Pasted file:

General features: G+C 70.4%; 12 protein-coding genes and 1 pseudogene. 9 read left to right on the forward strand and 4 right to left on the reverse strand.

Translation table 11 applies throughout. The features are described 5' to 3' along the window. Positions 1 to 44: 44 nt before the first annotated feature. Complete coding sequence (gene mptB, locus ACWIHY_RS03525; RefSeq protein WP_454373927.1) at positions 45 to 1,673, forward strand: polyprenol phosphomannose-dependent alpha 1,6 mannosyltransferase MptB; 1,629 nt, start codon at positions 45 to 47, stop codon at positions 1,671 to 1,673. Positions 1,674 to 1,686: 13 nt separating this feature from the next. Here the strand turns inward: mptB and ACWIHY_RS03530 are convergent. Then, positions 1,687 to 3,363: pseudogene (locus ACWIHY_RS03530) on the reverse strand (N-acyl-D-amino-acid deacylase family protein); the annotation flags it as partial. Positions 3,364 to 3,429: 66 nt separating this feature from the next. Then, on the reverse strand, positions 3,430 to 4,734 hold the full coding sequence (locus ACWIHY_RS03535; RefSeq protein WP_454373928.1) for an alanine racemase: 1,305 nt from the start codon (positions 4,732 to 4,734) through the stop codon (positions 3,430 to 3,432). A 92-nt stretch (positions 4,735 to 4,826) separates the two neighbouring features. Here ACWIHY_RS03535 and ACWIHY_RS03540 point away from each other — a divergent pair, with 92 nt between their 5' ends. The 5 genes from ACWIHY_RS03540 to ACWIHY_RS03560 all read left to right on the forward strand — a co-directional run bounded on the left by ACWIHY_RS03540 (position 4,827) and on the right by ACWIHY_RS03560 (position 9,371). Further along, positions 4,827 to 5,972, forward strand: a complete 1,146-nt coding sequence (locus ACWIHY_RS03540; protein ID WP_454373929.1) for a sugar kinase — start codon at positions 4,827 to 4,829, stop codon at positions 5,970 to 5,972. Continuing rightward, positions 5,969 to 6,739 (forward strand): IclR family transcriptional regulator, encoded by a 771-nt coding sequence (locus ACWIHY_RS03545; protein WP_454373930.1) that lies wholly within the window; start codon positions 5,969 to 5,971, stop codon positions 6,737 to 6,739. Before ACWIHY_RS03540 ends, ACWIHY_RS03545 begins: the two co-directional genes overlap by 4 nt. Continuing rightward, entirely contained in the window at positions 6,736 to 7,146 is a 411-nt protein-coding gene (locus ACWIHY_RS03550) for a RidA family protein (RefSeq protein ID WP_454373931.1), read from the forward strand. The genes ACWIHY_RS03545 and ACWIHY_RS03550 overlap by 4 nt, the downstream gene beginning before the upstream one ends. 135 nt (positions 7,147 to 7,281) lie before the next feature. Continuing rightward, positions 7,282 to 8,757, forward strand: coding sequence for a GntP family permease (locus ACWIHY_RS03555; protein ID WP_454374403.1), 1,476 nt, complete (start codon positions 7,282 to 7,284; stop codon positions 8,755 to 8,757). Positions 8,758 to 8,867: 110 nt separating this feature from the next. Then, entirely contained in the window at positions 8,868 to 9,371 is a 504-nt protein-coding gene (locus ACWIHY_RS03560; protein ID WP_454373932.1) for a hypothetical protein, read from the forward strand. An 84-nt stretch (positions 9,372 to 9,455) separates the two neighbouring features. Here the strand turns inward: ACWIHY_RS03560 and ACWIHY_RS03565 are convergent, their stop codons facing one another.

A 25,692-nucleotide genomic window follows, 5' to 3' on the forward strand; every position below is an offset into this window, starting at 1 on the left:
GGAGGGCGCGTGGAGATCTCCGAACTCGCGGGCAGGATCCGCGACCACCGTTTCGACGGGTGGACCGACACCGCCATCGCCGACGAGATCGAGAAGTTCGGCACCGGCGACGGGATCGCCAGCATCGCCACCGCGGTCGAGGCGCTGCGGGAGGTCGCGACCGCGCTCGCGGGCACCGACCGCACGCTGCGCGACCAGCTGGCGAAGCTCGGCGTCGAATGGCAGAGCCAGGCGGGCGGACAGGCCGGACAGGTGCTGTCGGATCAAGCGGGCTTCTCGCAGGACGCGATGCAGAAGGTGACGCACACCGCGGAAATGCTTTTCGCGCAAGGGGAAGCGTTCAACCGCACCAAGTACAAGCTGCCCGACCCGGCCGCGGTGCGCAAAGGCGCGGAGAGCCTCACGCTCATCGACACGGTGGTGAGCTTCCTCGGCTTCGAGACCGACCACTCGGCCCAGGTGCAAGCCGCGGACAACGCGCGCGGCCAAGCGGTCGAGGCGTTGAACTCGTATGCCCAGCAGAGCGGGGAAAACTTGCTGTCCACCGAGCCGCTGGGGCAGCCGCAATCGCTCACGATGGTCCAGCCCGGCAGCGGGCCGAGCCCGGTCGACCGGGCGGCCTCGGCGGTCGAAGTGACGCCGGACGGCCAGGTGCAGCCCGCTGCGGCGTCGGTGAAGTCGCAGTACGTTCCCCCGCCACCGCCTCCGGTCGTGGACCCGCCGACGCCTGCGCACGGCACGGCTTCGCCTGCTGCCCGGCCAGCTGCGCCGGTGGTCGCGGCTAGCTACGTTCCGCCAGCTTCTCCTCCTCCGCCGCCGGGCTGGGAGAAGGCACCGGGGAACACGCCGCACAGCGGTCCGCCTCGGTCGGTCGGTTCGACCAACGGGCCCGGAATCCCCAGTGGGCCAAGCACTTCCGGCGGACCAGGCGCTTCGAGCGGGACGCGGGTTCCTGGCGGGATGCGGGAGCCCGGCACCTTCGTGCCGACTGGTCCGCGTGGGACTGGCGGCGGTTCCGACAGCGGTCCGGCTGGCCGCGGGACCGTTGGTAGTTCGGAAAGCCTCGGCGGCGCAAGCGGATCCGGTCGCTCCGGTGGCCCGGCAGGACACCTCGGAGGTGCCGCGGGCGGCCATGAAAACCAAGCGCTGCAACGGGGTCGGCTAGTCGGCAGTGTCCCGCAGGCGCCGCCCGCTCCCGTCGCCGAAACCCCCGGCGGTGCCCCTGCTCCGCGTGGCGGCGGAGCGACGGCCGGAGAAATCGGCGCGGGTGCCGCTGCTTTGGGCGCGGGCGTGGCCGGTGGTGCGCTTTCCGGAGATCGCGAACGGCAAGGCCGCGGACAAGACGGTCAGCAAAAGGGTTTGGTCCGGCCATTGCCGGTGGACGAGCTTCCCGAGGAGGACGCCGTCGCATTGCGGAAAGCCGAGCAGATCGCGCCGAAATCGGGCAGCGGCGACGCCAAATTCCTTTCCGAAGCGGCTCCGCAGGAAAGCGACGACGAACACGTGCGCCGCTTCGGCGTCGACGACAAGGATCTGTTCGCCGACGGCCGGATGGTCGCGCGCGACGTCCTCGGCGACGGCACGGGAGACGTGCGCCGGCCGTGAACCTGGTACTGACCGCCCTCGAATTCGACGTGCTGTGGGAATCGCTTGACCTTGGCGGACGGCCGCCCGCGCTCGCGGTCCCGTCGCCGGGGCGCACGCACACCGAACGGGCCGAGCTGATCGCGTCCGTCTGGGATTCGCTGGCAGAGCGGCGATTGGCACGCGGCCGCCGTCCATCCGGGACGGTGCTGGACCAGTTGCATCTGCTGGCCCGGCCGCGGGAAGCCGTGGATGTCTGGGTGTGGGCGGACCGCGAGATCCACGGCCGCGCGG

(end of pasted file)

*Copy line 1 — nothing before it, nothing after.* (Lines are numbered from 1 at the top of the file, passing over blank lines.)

General features: G+C 70.4%; 12 protein-coding genes and 1 pseudogene. 9 read left to right on the forward strand and 4 right to left on the reverse strand.